About a month ago, Julianna’s school finished her “re-evaluation.” This is required every three years under the IDEA, presumably to ensure that kids who are receiving expensive special ed services still need them.
Julianna entered the mid-kindergarten eval with a diagnosis of “young child with developmental delay,” a dx that does not carry into the elementary/secondary years (for obvious reasons). So, beginning mid-fall and lasting until Christmas or thereabouts, she underwent a battery of assessments for language, behavior, speech, motor, and academic skills. Even an IQ test, about which we were intensely curious. Hearing the number 60 was a bit of a reality check; it’s one thing to recognize that your child is and will always be delayed; it’s another to see it quantified. Somewhere deep inside, you keep hoping your kid will pull out a 69 and almost squeeze into the “normal” range.
In any case, the end result of this re-eval was–wait for it–an IEP meeting in which we went over the report and incorporated the results into a new plan. Ten people in the room, copies for everyone–nauseating amounts of paper, because the god Privacy forbids electronic dissemination. We moved quickly, with many interruptions caused by the three children in the room (one of whom was trying to eat every toy block in sight), so it wasn’t until the formal report came that I sat down to really read and process it in depth.
When your child goes off to school, you automatically lose a certain intimacy. No matter what you do, you can never quite pry out of them what their day is like now. Their routines are unremarkable to them, so they don’t see anything to share. You ask “What did you learn in science today?” and you hear: “We didn’t have science.” You know they must have, they just didn’t recognize it as such, but without a beginning point there’s no way to pry the layers back and understand exactly what’s going on in the hours he or she is away from you.
If it’s that hard with a verbal child, imagine the dearth of information when your child doesn’t communicate by speech at all, or at least, only at the most surface level. So this report was really enlightening. It didn’t tell me about the school days or the routines, but every so often a nugget would pop out that I recognized so clearly, I could picture the entire scene:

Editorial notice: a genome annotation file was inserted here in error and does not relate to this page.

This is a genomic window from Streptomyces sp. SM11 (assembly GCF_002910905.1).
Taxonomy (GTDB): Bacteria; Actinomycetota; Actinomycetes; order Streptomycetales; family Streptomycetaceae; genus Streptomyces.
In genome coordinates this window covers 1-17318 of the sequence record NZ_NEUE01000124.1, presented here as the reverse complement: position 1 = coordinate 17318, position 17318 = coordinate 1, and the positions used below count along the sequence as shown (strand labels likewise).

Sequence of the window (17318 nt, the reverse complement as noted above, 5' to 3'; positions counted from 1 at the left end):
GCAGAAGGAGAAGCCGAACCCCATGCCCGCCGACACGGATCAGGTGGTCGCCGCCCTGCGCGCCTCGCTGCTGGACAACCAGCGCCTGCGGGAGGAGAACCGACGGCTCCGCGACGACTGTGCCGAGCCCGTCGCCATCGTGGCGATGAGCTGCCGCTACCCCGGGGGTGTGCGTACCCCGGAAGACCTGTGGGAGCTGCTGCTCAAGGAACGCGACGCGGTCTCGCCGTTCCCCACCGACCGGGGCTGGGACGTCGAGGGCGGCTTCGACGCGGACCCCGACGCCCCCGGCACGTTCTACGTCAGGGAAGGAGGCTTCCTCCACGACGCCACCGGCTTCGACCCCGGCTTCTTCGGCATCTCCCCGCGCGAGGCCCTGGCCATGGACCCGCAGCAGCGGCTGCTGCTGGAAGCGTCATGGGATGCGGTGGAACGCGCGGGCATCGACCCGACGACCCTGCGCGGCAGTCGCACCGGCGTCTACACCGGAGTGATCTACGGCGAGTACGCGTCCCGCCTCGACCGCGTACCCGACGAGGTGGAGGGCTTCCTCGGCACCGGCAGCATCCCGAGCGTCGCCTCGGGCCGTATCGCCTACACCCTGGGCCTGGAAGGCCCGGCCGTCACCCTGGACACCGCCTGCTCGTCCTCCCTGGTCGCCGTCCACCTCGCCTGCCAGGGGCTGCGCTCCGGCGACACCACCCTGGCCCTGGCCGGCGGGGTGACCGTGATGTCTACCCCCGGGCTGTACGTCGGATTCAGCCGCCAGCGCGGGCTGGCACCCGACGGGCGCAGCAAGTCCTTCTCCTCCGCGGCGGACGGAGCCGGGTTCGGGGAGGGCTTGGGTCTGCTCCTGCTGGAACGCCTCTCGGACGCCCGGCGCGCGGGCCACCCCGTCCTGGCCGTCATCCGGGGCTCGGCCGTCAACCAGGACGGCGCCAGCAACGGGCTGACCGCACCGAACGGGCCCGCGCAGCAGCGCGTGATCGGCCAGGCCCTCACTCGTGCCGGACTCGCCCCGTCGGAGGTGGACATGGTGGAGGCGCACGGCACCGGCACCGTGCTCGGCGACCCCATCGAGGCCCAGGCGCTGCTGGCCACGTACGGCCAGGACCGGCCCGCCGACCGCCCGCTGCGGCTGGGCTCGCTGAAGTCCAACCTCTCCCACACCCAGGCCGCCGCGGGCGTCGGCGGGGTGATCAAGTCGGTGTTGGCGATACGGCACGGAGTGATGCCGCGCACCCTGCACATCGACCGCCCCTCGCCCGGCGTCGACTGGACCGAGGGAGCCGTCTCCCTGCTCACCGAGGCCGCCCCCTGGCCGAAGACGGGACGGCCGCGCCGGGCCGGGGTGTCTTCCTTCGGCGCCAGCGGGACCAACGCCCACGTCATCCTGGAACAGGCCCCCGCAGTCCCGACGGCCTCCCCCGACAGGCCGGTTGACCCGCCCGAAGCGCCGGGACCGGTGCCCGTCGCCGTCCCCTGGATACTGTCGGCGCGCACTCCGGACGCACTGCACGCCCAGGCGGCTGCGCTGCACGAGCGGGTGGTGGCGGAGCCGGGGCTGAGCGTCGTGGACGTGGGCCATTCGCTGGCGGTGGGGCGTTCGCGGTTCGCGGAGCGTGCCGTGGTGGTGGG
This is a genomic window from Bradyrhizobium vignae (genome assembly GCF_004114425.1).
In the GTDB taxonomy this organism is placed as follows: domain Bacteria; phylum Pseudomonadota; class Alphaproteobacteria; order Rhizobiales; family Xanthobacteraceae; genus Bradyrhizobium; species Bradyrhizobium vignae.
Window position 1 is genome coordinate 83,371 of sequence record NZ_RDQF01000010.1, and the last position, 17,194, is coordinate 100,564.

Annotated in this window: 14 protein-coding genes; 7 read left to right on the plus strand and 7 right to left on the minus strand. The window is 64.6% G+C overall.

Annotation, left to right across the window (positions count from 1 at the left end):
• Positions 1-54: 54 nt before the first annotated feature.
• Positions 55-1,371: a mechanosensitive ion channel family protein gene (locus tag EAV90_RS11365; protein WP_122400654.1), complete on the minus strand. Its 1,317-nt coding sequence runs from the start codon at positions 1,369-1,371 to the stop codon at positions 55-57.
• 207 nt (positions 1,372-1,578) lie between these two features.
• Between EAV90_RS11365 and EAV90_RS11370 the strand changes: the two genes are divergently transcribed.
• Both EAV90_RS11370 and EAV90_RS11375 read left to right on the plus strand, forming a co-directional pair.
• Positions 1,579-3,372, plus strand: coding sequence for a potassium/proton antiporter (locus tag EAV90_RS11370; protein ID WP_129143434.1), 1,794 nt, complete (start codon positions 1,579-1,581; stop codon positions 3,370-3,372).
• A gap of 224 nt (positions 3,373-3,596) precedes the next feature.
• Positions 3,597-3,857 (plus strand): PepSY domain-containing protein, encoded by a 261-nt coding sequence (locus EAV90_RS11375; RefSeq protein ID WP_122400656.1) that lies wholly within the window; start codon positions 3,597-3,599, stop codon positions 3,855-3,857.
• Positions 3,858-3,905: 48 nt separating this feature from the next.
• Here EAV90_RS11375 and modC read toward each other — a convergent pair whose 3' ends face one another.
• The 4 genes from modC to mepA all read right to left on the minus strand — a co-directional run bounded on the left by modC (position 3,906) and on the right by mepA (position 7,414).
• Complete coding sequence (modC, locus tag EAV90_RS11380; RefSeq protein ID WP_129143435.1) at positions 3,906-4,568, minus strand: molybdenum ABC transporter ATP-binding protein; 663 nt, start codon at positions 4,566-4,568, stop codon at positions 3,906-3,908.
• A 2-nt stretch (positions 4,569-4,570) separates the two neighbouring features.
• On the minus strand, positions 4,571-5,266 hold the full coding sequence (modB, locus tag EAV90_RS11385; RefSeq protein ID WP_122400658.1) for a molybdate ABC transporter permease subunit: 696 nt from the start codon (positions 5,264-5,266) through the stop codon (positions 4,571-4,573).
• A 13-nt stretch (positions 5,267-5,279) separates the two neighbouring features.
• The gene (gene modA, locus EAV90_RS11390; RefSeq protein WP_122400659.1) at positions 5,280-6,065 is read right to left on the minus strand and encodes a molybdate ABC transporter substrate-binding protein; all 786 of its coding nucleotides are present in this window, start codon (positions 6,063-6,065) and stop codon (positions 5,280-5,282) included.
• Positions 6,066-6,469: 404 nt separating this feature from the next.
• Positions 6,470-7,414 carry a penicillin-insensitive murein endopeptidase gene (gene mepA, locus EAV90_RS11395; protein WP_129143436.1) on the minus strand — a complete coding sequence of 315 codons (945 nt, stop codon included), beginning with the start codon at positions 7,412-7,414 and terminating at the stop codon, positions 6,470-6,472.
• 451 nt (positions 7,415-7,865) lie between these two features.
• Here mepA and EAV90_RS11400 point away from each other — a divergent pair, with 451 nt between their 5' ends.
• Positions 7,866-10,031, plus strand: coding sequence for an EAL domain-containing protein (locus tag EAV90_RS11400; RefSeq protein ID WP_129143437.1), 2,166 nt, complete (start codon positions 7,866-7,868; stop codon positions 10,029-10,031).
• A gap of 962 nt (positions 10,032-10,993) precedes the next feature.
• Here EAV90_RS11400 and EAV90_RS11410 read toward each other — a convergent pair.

“It was often unclear whether she was simply repeating the presented words rather than making an attempt to respond to the items.” Check.
“When asked to write numerals in sequence, Julianna wrote the number 1. When asked to write other numbers, she wrote the number 1 again.” Ouch.
“Julianna would sometimes point to several pictures on the page and was reminded that she could only point to one. This test was given over 2 sessions as she would start pointing randomly.” And giggling with a sly Miss Charming look on her face, no doubt.
“Julianna appears to enjoy socializing” (you think?) “and will wave hi and bye to many adults and peers.” Yup.
“She is a risk-taker.” Uh, yeah.
Concurrent with this is the formal discernment by the Catholic school administration as to whether they can realistically serve Julianna there. I am so torn on the subject. I want her in an environment where faith formation is “in the air,” and I want to have one PTA, one fundraiser, one school calendar to deal with.
And yet…she really needs speech intervention every day, and I will have to transport her myself (barring carpools, but you can’t count on that.) The public school has been wonderful–I love all the people. Her speech therapist calls her “chickadee,” and it makes me all warm and gooey inside. Her para and her teacher are particularly wonderful, and all the necessary infrastructure is right there. Her classmates are incredibly sweet to her. It has been a wholly positive experience, and even considering moving her feels disloyal.
It’s a good position to be in, so don’t take these reflections as complaint. But this is a part of the special needs parenting process, so I share it for the benefit of…well, whoever needs it.
I am being paged for a game of Spot-It. Bowing out for the day.